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I’m a dietitian who loves the stuff—but influencers want you to think it’s magic.
Bone broth has become popular among the health conscious crowd. But is it for good reason? Or is another fad made popular by influencers?
At its core, bone broth is actually pretty simple. You make a batch by gathering up bones, inedible parts, and connective tissue of animals. Then, in a big pot, you simmer those ingredients in water until the collagen and nutrients seep into the liquid.

Essentially “bone broth” is just another name for “stock,” the rich, flavorful liquid chefs and home cooks use to make soups, sauces, and tons of other stuff taste amazing.
Some of the popularity of bone broth comes from the paleo diet, followers of whom say that the drink is inspired by hunter-gatherers who used every inedible part of the animal for sustenance.
Now, the wellness community argues that bone broth has a whole host of benefits: vitamins, minerals, protein-rich amino acids, and collagen, which is said to enhance everything from joint health to skin vibrancy. (Though I wouldn’t describe our Paleo-era ancestors as “vibrant,” given that they tended to die in their 30s.)
Actual research shows that bone broth as the elixir of life is more influencer-hype than the results of rigorously investigated data.
That doesn’t mean you need to pour out your mug of bone broth just yet. I do admittedly love me a nice, warm cup of bone broth in the winter months as much as the next guy. And I’m fortunate that I have a great butcher shop near me to source it for ¼ of the price and 1,000 times the flavor. (More on that later.)
So even if bone broth doesn’t seem to lead to major joint and skin benefits, it does contain vitamins, minerals, and—if the recipe includes carrots, celery, onions, and garlic—disease-fighting antioxidants.
So, go ahead, enjoy.
There are many pre-made mainstream bone broth products you can find online or at grocers nationwide.
That said, the flavor—especially when compared to bone broth from a local butcher shop product or the kind you make yourself—doesn’t even remotely compare.
Want to test your culinary might and make your own?
Head to a local butcher and ask them for the bones of the animal, which is a great way to reduce food waste and dump some dollars into the local economy for these otherwise inedible parts, which may normally get tossed.
Then follow the recipe below from Executive Chef Noam Blitzer, of Red Hog in Louisville KY, where I get my own.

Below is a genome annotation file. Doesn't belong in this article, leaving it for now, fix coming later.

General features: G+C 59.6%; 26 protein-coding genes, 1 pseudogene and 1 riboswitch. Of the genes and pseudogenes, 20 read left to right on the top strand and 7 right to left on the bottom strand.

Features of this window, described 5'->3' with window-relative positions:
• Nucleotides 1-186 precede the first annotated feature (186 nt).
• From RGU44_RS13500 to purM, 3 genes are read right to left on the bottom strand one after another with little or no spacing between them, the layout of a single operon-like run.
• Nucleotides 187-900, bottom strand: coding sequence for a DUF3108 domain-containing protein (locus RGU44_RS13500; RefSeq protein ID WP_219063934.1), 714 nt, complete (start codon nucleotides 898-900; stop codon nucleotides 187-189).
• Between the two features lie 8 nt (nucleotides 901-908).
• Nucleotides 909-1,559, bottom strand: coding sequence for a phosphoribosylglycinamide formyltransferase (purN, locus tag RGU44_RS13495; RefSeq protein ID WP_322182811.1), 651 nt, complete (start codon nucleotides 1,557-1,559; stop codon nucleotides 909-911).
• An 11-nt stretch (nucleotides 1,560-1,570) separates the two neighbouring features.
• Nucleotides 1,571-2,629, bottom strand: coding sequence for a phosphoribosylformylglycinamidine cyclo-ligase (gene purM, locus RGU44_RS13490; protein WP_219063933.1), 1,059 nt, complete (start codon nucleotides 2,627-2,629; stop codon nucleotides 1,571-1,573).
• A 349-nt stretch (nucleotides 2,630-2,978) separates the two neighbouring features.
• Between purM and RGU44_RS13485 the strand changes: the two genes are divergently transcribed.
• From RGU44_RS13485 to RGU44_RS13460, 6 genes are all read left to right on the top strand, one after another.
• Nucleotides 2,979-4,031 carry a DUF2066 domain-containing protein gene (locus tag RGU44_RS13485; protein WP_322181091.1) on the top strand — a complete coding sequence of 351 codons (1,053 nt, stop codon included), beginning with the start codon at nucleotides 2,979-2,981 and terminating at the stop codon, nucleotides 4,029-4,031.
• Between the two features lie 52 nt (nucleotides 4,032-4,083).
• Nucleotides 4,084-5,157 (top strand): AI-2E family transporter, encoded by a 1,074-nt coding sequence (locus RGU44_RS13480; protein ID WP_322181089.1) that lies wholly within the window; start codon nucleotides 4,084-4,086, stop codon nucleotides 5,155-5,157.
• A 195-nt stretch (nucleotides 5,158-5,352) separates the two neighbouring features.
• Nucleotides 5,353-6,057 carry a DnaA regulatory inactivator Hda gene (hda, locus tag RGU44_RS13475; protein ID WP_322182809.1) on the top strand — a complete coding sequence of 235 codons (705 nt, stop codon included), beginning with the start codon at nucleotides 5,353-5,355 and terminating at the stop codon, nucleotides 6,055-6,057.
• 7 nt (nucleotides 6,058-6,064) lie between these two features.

What You’ll Need:
1 lb free-range chicken bones (backs, necks, feet recommended)
½ lb grass-fed beef bones (marrow femur bones recommended)
½ lb smoked heritage ham hock
1 heritage pork trotter
1 onion, thinly sliced
1 carrot, thinly sliced
1 whole Granny Smith apple, thinly sliced
1 inch fresh, unpeeled ginger, thinly sliced
Cloves from 1 head garlic, crushed and peeled
3 bay leaves (fresh recommended)
2 star anise, toasted
2 Tbsp coriander seeds, toasted
1 tsp fennel seed, toasted
1 tsp black peppercorns, toasted
½ tsp whole allspice, toasted
How to Make It:
1. Preheat your oven to 450°F. In a large roasting pan fitted with a roasting rack, roast the chicken bones, beef bones, and pork trotter. Roast everything until the fat renders 30 to 45 minutes.
2. Adjust the oven to 250°F. Allow the bones to brown until a deep pecan or light maple color has form on the outside of the bones, about 15 minutes more.
3. Transfer the roasted bones and smoked ham hock to a 2- to 3-gallon stock pot and fill the pot with 1 gallon of ice. Add cold water until the bones are covered by 2 to 3 inches of water.
4. Transfer the pot to the stovetop over medium heat and allow to gently simmer until for 8 to 10 hours with the lid cracked about 1/3 of the way. The stock should never be at a rapid boil lower the heat if needed. Allow the bones to simmer slowly insures collagen and gelatin extraction and will keep the stock clear.
5. Once the bones have simmered turn the heat to medium high to reach a slight boil. Add the toasted spices, vegetables, apple and herbs and allow to simmer for 1 one hour.
6. Turn the heat off and remove the large bones from the pot using a slotted spoon or tongs. Strain the broth through a fine mesh strainer. Place in quart containers and allow to cool in the refrigerator overnight. You will see a firm white layer on the top of the broth this is fat. You can reserve the fat for cooking your next favorite meal, discard the fat or allow it to melt back into the bone broth. The bone broth will last in the freezer for 3 months. Makes 6 quarts

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